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Supreme Court rejects appeal under NC racial bias law

Posted October 3

Death row inmates Christina "Queen" Walters and Tilmon Golphin learn during a Dec. 13, 2012, hearing that their sentences have been commuted to life in prison after a judge determined racial bias was a factor in jury selection before their trials.

— The Supreme Court will not hear an appeal from four former death row inmates in North Carolina who claimed systemic racial bias contributed to their death sentences.

The justices said Monday they will not disturb a state Supreme Court ruling that could result in new death sentences for the three African-American and one Native American inmates.

The death sentences of Marcus Robinson, Christina "Queen" Walters, Tilmon Golphin and Quintel Augustine were commuted to life in prison without parole in 2012 under the state's Racial Justice Act, which allowed death row inmates to use statistical evidence of racial bias in court proceedings to challenge their sentences.

The North Carolina Supreme Court last year reinstated the death sentences for all four, ruling that retired Superior Court Judge Gregory Weeks made a mistake when he combined three unrelated cases into one hearing and didn't give state attorneys enough time to prepare.

Augustine was convicted of murdering a Fayetteville police officer in 2001, while Walters was found guilty of kidnapping three girls and killing two of them in 1998 in a gang-initiation ritual. Robinson, who became the first death row inmate to successfully challenge his sentence under the Racial Justice Act, killed a Fayetteville teen in 1991.

Appeals filed under the law are among several legal issues that have essentially halted the death penalty in North Carolina, where no one has been executed in more than 10 years.


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  • Herbie Beasley Oct 3, 3:29 p.m.
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    Finish the article WRAL: Tilmon Golphin and his brother Kevin were pulled over in a stolen car on I95 near Fayetteville. They went on to kill a Cumberland County Sherriff's deputy and a NC State Highway Patrolman in an attempt to get away. They then shot at the civilian several times who followed them while he was on the phone with 911 trying to lead the authorities to them as they headed North on I95 immediately after shooting the 2 LEOs with an SKS rifle, and finishing the officers off with one of their own .40 caliber sidearms, and leaving their bodies in the median of I95 where they had originally been pulled over.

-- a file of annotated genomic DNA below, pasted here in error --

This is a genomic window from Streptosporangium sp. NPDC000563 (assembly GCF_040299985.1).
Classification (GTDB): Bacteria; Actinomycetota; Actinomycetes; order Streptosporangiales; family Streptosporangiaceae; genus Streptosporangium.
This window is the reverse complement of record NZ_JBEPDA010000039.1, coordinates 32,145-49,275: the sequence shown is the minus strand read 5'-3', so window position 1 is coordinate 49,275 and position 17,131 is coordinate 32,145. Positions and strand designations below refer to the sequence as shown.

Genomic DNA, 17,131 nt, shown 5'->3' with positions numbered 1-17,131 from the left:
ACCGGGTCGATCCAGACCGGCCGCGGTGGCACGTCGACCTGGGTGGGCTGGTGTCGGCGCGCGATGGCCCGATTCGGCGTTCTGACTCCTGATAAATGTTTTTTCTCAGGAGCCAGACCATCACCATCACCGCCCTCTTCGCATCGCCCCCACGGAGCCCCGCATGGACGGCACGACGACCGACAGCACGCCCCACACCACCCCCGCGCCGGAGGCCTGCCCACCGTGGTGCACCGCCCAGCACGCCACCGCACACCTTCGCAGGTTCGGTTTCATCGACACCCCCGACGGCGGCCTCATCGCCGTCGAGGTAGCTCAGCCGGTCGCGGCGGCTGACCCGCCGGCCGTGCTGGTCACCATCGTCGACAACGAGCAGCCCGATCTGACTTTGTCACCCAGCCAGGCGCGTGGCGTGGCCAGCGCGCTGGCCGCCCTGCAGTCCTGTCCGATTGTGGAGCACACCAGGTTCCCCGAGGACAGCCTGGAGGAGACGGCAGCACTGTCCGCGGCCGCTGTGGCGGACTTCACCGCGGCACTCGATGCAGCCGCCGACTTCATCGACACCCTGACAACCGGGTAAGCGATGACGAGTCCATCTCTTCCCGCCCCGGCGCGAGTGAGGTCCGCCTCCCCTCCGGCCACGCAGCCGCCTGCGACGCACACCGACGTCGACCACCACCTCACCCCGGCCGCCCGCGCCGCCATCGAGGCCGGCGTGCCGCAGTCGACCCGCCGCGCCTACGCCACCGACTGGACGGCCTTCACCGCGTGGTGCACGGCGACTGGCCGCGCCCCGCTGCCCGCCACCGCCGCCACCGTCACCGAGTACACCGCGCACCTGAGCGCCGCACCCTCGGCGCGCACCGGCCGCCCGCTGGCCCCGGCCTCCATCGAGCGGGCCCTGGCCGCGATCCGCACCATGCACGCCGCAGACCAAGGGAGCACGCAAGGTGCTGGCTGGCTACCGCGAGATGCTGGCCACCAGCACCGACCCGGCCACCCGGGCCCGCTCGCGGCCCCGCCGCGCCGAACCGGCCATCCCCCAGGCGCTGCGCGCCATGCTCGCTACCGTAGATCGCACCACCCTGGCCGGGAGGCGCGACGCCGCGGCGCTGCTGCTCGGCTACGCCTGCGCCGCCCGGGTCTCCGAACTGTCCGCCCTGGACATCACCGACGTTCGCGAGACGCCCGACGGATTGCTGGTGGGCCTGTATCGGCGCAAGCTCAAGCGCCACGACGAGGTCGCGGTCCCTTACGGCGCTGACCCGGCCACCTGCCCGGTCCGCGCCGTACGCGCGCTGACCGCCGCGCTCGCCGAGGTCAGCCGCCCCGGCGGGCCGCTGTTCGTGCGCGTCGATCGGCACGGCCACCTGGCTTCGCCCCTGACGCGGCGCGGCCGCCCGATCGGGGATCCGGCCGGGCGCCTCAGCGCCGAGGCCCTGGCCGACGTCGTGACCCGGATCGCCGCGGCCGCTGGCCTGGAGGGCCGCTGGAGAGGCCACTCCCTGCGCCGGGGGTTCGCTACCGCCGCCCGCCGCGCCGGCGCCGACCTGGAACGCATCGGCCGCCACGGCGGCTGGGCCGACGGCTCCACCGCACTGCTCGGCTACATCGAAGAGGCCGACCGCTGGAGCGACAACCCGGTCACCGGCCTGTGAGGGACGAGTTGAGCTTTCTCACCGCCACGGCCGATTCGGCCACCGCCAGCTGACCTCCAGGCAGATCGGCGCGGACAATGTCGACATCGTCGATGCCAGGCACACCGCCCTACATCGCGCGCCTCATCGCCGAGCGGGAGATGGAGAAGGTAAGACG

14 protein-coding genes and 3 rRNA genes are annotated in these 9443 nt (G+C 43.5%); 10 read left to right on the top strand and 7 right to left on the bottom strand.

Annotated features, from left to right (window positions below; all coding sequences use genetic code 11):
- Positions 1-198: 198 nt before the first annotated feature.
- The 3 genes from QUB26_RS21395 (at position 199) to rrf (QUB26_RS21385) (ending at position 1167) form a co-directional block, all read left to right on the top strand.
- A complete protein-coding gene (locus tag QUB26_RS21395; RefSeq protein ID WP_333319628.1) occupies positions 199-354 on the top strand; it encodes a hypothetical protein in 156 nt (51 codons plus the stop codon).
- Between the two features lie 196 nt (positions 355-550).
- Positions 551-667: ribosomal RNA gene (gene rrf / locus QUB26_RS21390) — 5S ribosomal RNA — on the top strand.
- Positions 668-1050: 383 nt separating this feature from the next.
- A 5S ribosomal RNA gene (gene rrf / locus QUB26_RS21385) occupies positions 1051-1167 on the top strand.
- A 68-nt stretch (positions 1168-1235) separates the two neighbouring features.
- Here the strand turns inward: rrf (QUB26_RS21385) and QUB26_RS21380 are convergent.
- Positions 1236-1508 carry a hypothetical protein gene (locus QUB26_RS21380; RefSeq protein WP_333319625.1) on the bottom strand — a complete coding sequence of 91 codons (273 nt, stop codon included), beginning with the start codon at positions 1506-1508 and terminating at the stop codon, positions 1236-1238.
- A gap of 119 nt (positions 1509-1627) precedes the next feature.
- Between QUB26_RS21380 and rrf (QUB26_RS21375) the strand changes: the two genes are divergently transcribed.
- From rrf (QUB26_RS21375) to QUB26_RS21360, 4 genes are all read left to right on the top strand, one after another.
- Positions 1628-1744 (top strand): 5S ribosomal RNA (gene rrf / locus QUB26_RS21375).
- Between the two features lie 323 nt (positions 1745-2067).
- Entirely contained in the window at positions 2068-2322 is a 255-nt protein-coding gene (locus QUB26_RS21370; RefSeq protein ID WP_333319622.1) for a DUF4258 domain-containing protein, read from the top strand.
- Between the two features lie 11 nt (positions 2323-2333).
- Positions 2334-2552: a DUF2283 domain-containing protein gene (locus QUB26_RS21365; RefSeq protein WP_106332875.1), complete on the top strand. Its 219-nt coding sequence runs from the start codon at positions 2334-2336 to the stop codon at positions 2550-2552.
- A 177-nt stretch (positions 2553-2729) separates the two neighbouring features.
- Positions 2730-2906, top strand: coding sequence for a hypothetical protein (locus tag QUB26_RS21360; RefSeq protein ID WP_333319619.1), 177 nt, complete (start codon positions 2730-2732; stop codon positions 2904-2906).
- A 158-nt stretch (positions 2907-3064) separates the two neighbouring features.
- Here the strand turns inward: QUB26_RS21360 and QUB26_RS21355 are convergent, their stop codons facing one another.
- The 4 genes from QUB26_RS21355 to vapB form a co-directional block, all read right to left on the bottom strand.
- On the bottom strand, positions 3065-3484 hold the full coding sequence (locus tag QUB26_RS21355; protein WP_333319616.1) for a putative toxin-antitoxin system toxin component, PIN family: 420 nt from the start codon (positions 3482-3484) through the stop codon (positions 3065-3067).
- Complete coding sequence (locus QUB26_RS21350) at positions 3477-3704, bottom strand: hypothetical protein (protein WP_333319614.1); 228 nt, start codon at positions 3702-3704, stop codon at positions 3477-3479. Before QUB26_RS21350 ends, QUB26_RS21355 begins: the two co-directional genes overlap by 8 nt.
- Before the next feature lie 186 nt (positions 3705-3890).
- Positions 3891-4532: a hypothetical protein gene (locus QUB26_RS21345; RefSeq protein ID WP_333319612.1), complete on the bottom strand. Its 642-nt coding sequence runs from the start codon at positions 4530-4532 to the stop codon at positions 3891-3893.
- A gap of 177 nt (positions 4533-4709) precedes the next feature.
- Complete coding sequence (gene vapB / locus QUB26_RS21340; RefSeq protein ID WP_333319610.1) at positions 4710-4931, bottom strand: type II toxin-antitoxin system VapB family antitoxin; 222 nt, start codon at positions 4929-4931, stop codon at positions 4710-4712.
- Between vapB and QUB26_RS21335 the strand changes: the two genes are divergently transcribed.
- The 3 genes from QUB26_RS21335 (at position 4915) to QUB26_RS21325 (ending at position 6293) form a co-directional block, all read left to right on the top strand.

• Nicolle Leney Oct 3, 1:19 p.m.
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    While I believe there are probably numerous cases of racial bias, especially in older trials, these are all cases where the death penalty was a likely conclusion.

    From some of the archived articles, "Robinson and co-defendant Roderick Williams Jr. murdered Tornblom in 1991 after the teen gave his killers a ride from a Fayetteville convenience store. Tornblom was forced to drive to a field where he was shot with a sawed-off shotgun." and "Golphin and his underage brother, Kevin, were convicted of gunning down two law officers in 1997 after their stolen car was pulled over on Interstate 95. Augustine was part of a group of four who taunted Fayetteville police Officer Roy Turner Jr. and then shot him in the head and shoulder once he got out of his car. Walters, as part of a gang initiation, abducted and shot three teenage girls in 1998, killing two of them."

    There are definitely people where the change from the death penalty to life in prison made sense. These are not those people.

  • Maggie Foege Oct 3, 12:40 p.m.
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    I don't understand this article. Are they on death row now or not? It sounds like they were put on life, then returned to death row? Which appeal is being rejected?

  • Mike Morin Oct 3, 11:59 a.m.
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    The state needs to carry out this sentence ASAP and rid the world of this vermin.